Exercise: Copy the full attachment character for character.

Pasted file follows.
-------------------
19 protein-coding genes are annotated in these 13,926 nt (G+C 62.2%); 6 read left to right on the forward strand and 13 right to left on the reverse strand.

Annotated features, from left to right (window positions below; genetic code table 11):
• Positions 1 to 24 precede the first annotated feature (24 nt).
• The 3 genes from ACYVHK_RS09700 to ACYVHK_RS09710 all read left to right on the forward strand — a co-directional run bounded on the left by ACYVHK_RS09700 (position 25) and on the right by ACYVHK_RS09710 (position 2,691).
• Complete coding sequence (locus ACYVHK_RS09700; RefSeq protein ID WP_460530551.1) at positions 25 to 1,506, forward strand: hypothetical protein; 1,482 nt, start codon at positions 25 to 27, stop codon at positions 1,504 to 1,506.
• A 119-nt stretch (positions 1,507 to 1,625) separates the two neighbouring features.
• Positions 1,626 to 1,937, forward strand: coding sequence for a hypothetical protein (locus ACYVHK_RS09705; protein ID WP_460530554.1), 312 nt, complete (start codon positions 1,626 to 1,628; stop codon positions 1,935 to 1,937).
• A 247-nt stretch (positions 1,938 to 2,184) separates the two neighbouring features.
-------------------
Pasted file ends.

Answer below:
19 protein-coding genes are annotated in these 13,926 nt (G+C 62.2%); 6 read left to right on the forward strand and 13 right to left on the reverse strand.

Annotated features, from left to right (window positions below; genetic code table 11):
• Positions 1 to 24 precede the first annotated feature (24 nt).
• The 3 genes from ACYVHK_RS09700 to ACYVHK_RS09710 all read left to right on the forward strand — a co-directional run bounded on the left by ACYVHK_RS09700 (position 25) and on the right by ACYVHK_RS09710 (position 2,691).
• Complete coding sequence (locus ACYVHK_RS09700; RefSeq protein ID WP_460530551.1) at positions 25 to 1,506, forward strand: hypothetical protein; 1,482 nt, start codon at positions 25 to 27, stop codon at positions 1,504 to 1,506.
• A 119-nt stretch (positions 1,507 to 1,625) separates the two neighbouring features.
• Positions 1,626 to 1,937, forward strand: coding sequence for a hypothetical protein (locus ACYVHK_RS09705; protein ID WP_460530554.1), 312 nt, complete (start codon positions 1,626 to 1,628; stop codon positions 1,935 to 1,937).
• A 247-nt stretch (positions 1,938 to 2,184) separates the two neighbouring features.